In the reign of Yamodin the Magnificent, the kingdom of Golconda was depopulated by a pestilence; and after every other attempt to propitiate the gods had failed, it was believed, according to the superstition of the country, that they required the sacrifice of a virgin of royal blood.

It happened that at this time there was no virgin of the royal blood, but Tamira, the daughter of Yamodin, whom he had betrothed to one of the princes of his court, intending that he should succeed to the throne; for Yamodin had no son, and he was not willing that his empire should descend to a woman.

Yamodin considered himself not less the father of his people, than of Tamira; and, therefore, with

whatever reluctance, determined to redeem the life of the public with that of the individual. He prostrated himself in the temple, and invoked his principal idol as the fountain of life: from thee,' said he, * I have derived my being, and the life which I have propagated is thine: when I am about to restore it, let me remember with gratitude, that I possessed it by thy bounty; and let thy mercy accept it as a ransom for my people.'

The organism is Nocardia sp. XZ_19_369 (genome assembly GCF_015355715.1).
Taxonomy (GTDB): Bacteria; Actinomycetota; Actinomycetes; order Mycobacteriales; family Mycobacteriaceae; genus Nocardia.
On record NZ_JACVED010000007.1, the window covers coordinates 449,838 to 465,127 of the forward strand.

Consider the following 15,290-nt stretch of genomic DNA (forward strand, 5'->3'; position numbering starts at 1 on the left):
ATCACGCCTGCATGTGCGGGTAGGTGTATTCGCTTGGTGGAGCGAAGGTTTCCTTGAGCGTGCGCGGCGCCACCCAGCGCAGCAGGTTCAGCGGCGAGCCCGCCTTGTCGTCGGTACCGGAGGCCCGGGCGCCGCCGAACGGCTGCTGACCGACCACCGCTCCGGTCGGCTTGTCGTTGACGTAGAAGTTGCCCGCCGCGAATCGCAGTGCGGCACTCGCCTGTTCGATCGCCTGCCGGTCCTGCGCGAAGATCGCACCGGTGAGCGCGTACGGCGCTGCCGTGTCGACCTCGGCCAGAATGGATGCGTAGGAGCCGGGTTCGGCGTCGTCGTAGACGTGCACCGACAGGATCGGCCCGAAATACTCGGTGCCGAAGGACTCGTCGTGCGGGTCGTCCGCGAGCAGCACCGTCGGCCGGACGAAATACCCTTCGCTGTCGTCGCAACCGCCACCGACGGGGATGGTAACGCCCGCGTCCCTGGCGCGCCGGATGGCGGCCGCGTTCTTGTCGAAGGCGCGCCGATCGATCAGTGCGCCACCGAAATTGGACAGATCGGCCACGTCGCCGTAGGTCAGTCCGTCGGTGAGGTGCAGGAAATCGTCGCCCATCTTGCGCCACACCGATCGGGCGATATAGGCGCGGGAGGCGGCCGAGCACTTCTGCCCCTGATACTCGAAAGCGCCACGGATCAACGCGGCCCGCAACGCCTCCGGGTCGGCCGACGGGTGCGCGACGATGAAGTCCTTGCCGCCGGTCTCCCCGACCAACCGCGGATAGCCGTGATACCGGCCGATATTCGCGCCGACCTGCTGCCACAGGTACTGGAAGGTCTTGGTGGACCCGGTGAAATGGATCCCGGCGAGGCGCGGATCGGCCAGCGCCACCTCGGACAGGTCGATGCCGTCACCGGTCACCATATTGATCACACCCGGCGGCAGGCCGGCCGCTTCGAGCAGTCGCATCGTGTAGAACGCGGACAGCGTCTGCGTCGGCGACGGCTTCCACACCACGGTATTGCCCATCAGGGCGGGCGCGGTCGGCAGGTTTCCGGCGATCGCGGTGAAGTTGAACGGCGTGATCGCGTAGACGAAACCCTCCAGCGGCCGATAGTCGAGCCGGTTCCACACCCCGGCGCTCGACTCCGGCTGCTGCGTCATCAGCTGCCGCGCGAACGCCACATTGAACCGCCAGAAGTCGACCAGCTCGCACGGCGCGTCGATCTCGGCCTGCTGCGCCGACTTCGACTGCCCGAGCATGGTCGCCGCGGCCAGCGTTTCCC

Orders were given for the sacrifice on the next day, and Tamira was permitted to dispose of the interval as she pleased. She received the intimation of her father's pleasure without much surprise; because, as she knew the custom of her country, she scarce hoped that the demand of her life would have been delayed so long: she fortified herself against the terrors of death, by anticipating the honours that would be paid to her memory; and had just triumphed over the desire of life, when, upon perceiving her lover enter the apartment, she lost her fortitude in a moment, and burst into tears.

When they were alone, after his eyes had, like her's, overflowed with silent sorrow, he took her hand, and with a look of inexpressible anxiety and tenderness told her, that one expedient was yet left, by which her life might be preserved; that he had bribed a priest to his interest, by whom the ceremonies of marriage might be immediately performed: that on the morrow, as she would be no longer a virgin, the propitiation of the gods could not be effected by her death; and that her father, though for political purposes he might appear to be displeased, would yet secretly rejoice at an event, which, without his concurrence, had delivered him from the dreadful obligation of sacrificing an only child, through whom he hoped to transmit dominion to his posterity.